A North Light: Twenty-five years in a Municipal Art Gallery, by John Hewitt (eds Frank Ferguson and Kathryn White), Four Courts Press, 272 pp, €24.95, ISBN: 978-1846823640
The differing critical perspectives on how “the North” of Ireland is known, described and/or defined – the Six Counties, the North, Northern Ireland, Ulster, the north of Ireland, the Province, and so on – used to once bother people much more than it does today. The notion of “Northern Poetry” and “Northern Poets” that sits inside these geographical and cultural parameters has been tracked at great length by several leading critics and proponents since the publication thirty-five years ago of Frank Ormsby’s anthology, Poets from the North of Ireland (1979).
In effect, the history of poetry from that part of Ireland has, in the main, been dated from the mid-1960s, with much less public and indeed scholarly attention being given, until fairly recently, to the earlier generations, such as (shall we call them?) the Hewitt Generation of the 1930s and 40s.
Many of these writers – Robert Greacen, Roy McFadden, George Buchanan, George Reavey, Charles Donnelly – lived fascinating lives, sometimes based in Ireland, sometimes elsewhere – in London, or Coventry, New York or Paris. All of them inhabited a rich and diverse literary world. They travelled; they set up art galleries, poetry presses and magazines. They carried with them the distinctive accents of this place, inflected with the nuances and expectations, assumptions and experiences of their lives elsewhere. Their poems and journalism, their professional “careers” and political interests make a great story out of the literary mainstreams of mid-twentieth century cosmopolitan culture, a culture from which they were often too rigidly interpreted as being outsiders. Far from it.
In John Hewitt’s A North Light we have a valuable and timely insight into some of their lives and livelihoods, from Ireland of the 1930s to that of the mid-1950s and his departure from Belfast to take up a post as art director of the Herbert Art Gallery and Museum in Coventry. Hewitt was in effect leaving the official North, a region ‑ to quote his memorable phrase, “forever shuffling, cap in hand, to the Ministries in Whitehall, begging for alms” – a practice that was “partly an expression of the ruling clique’s inferiority complex”.
This book, edited with meticulous care by Frank Ferguson and Kathryn White, clearly shows Hewitt himself as a much-travelled, well-read, enthusiastic art lover with an independent spirit and sense of dissent that brings some surprise in its wake. Here he recounts, as a twenty-two-year-old, a trip to Paris in 1929. After listing the various paintings and sculptures he has seen and noted his (at times arch) responses, he continues, perhaps surprisingly:
[Jacob] Epstein’s flying Assyrian Memorial to Oscar Wilde, I sought for in Pere Lachaise, but for the sake of the man whose De Profundis was my prose model just then.
It is interesting to note that in the same year – 1929 – in Paris, Samuel Beckett would met George Reavey and mark the beginnings of a relationship that would include the establishing of Europa Press.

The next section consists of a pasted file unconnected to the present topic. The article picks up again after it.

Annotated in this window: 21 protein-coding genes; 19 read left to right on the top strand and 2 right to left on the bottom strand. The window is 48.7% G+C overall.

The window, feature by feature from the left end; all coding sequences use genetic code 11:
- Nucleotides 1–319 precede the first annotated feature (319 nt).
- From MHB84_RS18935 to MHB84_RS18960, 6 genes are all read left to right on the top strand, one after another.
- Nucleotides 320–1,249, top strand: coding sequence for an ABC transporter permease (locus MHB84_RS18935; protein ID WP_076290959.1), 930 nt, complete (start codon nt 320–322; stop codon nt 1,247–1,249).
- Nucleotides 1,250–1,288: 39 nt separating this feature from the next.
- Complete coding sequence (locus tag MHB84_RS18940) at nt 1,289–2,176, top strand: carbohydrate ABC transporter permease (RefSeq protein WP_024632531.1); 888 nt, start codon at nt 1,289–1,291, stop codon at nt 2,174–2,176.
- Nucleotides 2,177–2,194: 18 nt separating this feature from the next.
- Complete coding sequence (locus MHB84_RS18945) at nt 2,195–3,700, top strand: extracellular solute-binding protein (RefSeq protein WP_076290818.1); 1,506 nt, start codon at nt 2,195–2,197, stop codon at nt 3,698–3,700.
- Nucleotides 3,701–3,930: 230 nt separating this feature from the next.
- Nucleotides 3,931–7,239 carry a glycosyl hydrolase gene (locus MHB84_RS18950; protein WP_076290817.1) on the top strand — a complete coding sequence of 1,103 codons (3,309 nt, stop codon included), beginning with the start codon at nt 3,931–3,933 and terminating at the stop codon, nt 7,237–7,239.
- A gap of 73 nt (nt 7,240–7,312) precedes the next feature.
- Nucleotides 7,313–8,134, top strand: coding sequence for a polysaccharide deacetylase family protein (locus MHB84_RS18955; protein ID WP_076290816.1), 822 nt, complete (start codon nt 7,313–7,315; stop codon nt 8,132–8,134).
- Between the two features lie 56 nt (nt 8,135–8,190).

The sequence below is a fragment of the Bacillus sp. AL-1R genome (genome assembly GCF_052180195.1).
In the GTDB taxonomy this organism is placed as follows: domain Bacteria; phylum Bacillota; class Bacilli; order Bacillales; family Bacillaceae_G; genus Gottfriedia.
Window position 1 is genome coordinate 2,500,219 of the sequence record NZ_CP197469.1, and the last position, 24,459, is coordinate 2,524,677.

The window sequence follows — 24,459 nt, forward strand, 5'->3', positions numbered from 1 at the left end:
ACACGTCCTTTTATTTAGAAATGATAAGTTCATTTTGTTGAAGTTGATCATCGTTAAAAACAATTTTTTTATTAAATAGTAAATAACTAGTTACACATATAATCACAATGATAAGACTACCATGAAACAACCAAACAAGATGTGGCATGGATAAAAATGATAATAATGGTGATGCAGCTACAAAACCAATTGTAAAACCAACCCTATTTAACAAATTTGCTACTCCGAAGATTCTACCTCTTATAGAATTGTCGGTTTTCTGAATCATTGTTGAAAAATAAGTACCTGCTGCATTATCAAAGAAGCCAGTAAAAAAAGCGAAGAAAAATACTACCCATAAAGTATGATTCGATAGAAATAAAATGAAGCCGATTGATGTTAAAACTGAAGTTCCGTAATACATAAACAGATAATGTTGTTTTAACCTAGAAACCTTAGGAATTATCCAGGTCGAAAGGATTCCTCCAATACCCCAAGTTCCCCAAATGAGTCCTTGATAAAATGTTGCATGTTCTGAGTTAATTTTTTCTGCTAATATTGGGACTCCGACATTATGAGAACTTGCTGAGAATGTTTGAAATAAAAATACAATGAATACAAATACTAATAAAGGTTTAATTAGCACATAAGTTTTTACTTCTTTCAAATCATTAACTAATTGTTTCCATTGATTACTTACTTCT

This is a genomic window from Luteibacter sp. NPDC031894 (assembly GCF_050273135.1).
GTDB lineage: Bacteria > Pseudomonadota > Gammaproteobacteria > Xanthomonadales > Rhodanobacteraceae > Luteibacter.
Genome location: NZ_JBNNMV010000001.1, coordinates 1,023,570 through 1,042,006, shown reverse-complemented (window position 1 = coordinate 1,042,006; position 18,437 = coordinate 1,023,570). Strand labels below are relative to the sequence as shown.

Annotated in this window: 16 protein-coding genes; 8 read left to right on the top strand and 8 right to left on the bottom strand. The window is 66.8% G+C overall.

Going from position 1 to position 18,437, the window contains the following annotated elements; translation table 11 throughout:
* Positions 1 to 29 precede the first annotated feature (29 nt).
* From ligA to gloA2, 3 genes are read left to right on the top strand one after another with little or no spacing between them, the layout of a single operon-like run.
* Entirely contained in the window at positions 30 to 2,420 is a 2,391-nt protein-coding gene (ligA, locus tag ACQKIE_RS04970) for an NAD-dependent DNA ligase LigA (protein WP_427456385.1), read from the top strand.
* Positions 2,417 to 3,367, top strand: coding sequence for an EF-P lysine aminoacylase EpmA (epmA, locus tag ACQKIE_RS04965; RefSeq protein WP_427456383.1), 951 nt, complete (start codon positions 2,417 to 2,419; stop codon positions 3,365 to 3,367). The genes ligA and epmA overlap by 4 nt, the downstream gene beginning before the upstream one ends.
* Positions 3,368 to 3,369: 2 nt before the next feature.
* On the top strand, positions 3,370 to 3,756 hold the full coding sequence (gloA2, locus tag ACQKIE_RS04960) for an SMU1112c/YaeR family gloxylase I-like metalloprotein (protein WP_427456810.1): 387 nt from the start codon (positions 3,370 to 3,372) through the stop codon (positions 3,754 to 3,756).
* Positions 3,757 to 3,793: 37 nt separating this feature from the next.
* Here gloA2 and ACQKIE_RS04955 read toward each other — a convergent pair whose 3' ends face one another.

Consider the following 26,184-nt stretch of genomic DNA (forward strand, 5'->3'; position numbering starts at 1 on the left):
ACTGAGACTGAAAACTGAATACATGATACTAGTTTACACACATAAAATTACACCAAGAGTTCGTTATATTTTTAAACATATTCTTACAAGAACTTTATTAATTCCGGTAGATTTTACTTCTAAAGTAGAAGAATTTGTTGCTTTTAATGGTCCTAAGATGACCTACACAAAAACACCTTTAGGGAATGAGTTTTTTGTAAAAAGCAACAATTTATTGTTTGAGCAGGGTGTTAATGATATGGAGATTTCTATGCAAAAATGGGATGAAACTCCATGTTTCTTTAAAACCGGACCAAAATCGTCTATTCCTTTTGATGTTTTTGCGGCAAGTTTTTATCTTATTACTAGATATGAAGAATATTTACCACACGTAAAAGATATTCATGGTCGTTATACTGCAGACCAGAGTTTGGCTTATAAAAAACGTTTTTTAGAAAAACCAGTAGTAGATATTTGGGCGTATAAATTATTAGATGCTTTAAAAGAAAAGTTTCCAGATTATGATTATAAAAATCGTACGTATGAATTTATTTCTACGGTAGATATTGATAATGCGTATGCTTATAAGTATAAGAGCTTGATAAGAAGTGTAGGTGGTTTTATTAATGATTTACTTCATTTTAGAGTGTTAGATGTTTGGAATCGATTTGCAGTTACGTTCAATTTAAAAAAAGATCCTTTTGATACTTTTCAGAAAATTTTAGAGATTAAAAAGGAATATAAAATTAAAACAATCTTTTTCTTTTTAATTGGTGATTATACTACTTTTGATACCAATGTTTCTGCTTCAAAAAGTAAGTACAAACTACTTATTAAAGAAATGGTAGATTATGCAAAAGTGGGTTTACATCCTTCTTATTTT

Reavey’s pioneering collaboration with such leading figures in the modernist movement based in the city – from Picasso to Beckett ‑ tells its own story: his work with the British Council in the Soviet Union during the Second World War, his life in London, New York and elsewhere since leaving Cambridge behind. A North Light reveals a parallel openness to experience that characterises this generation of northern Irish writers in defiance of the jaded and somewhat self-regarding historical caricatures of northern literary culture as “dour” and introverted.
Think of the young radical intellectual poet Charles Donnelly, originally from Tyrone, living his short life – killed in Spain during the civil war in 1937; or the troubled emigrant world of Padraic Fiacc, ninety years of age in April this year, divided as much between Belfast and New York as between gender roles and cultural identities; or think of the peerless Jimmy Kennedy, one of the great lyricists of the twentieth century. One begins to see the extent and scale of difference that lies behind the extensive and internationally recognised generation which would emerge in the North in the mid-1960s. And there are of course many others, some better known, others almost entirely forgotten.
As Frank Ormsby remarked back in 1979:
[George] Buchanan and [Louis] MacNeice were sons of clergymen and their scepticism and vitality of response to the world are partly at least reactions against this background. The same may be said of the poetry of WR Rodgers, who was himself a Presbyterian minister for eleven years.
Buchanan, who had a significant career as a journalist with the London Times, was of Scottish planter descent. Hewitt explored the religious, linguistic, civic and cultural roots of this planter culture in Northern Ireland. Clearly these local inheritances sit alongside the cosmopolitan in a productive line of critical exchange and artistic dialogue; not as a matter of one or the other, which is exactly what Hewitt’s A North Light reveals, as Arthur Armstrong (artist, 1924-1996) metaphorically rubs shoulders with Paul Cézanne.